May 14, 1804 – The Lewis and Clark Expedition Sets Out from Camp Dubois, Illinois

President Thomas Jefferson commissioned the Corps of Discovery Expedition (more popularly known as “The Lewis and Clark Expedition”) shortly after the Louisiana Purchase in 1803. He wanted to know just what the U.S. had purchased, and if the land contained a water route to the Pacific.

Captains Lewis and Clark recruited twenty-seven volunteers to join them on the mission. In addition, Captain Clark ordered York, his slave, to prepare for the trip. Thus, in May, 1804, twenty-eight men left from St. Louis, Missouri in three boats with the goal of reaching the Pacific Ocean.

There are many stories written about Lewis and Clark. Most do not tell the story the slave York.

York fulfilled important roles on the expedition. As Smithsonian Magazine reports:

As detailed in ‘The Journals of Lewis and Clark,’ during the two years of the Corps of Discovery expedition, York handled firearms, killed game and helped to navigate trails and waterways. In early December 1804, York was one of 15 men on a dangerous buffalo hunt to replenish their supply. ‘Several men returned a little frost bit,’ wrote Clark in his journal. ‘Servents [sic] feet also frosted…’ Native Americans they encountered were reportedly awestruck with York’s appearance, and he was later allowed to have a vote in key decisions. But when the men returned to the East legends and heroes, York, whose contributions to the expedition rivaled that of his comrades, returned to a life of enslavement.”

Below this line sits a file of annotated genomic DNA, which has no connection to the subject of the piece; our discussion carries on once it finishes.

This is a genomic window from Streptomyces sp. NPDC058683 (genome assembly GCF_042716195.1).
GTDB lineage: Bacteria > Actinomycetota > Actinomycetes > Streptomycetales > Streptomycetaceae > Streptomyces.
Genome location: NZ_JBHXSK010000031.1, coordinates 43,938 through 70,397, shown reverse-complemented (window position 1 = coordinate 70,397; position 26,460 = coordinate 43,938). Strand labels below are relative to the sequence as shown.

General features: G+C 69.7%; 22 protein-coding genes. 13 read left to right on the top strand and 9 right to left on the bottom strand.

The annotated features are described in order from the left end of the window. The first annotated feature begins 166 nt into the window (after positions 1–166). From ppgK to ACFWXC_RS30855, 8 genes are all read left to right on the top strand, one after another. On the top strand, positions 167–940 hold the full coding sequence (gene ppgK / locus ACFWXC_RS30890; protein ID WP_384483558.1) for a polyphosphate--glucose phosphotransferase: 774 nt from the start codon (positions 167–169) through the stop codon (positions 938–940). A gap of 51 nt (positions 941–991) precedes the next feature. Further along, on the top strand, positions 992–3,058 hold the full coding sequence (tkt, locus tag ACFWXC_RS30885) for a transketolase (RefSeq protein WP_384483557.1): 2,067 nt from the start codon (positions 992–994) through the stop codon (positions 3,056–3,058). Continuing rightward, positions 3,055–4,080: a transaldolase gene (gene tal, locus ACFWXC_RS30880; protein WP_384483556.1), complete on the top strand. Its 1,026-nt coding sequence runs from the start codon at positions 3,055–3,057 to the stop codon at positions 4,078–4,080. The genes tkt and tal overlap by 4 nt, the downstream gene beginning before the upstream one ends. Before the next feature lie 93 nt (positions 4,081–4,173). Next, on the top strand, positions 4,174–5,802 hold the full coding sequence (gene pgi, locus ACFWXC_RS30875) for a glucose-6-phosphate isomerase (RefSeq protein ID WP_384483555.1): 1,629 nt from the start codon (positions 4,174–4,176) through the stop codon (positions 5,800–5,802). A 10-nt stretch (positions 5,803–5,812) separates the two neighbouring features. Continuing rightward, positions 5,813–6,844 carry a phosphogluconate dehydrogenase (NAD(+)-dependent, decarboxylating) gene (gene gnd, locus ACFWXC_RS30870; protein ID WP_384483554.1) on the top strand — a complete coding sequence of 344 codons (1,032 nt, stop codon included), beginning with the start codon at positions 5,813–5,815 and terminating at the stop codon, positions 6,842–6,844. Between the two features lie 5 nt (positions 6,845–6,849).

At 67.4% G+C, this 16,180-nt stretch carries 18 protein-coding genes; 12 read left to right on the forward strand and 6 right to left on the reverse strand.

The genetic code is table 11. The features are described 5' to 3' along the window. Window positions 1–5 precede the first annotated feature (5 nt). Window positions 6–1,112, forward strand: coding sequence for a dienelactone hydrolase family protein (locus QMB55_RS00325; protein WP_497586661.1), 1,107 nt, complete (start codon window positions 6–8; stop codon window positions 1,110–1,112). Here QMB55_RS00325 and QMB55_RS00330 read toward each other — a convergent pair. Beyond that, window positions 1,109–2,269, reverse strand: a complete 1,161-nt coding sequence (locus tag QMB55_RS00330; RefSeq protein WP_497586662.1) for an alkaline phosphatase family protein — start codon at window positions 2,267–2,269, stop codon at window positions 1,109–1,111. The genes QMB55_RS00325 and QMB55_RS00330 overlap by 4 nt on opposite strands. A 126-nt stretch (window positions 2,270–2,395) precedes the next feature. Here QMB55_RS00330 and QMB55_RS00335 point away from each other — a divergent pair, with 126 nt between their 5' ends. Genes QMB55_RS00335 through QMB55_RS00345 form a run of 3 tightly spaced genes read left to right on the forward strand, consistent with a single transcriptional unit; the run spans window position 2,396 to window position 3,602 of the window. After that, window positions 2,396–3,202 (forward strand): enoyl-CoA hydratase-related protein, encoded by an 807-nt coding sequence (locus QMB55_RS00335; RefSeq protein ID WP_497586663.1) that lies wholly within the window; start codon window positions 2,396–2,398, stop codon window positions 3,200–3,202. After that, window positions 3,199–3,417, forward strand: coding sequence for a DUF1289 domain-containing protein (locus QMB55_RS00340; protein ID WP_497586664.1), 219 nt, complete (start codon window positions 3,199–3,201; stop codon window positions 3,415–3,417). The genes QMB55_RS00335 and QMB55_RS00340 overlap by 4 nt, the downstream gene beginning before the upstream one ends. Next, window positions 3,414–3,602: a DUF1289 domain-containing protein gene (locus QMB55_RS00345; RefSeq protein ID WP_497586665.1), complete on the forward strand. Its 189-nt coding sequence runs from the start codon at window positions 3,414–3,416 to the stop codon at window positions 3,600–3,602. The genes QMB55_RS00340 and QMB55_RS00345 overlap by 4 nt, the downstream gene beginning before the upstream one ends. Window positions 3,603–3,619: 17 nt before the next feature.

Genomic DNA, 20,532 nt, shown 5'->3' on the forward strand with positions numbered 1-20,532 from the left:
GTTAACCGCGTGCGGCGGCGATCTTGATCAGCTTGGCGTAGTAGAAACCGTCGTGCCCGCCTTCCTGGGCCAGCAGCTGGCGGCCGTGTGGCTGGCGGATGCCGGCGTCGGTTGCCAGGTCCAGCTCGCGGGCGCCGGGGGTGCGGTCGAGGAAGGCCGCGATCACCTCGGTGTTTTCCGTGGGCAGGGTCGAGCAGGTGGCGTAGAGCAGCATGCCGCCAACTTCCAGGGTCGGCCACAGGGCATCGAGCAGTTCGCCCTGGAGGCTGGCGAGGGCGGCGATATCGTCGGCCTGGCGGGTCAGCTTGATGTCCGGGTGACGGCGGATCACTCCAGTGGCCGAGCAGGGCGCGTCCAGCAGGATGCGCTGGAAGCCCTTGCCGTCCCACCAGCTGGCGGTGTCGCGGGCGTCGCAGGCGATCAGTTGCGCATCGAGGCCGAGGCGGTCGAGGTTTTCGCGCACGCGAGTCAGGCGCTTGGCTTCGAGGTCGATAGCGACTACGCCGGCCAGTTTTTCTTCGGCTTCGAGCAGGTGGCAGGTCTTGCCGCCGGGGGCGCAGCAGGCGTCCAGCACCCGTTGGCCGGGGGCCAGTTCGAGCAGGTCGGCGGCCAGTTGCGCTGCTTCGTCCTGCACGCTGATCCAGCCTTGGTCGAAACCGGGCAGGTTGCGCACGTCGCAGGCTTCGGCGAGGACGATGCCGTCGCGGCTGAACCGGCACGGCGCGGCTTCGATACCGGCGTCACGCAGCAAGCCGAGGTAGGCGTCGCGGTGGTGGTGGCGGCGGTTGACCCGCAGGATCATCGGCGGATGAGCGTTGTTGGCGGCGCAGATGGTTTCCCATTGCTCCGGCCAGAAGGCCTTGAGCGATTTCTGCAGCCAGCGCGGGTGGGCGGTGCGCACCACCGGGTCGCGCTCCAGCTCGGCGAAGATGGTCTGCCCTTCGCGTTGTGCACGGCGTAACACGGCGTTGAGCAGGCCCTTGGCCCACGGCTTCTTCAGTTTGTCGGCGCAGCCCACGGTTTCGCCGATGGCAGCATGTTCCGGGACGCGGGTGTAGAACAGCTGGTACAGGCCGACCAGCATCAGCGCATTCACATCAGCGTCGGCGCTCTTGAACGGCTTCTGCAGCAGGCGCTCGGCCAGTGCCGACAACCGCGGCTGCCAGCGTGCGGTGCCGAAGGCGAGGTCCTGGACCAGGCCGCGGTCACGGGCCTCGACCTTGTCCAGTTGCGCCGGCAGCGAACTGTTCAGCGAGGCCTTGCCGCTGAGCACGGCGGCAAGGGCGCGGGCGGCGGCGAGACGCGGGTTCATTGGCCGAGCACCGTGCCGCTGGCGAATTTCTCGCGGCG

And yet, York was not freed by Clark after the mission, nor was he allowed to stay with his family when Clark moved to St. Louis. Clark had ordered him beaten, jailed, and forced into hard labor in attempts to break York’s continued desire to be free.

In an 1832 interview with Washington Irving, Clark claimed he had freed York and set him up in a business at which he failed. Then, according to Clark, York died of cholera while trying to return to Clark. There is no evidence for any of it.

What is clear is that York made a substantial and positive contribution to the Expedition, but like many men and women in history “behind the scenes” – especially black slaves, he received no credit for it.

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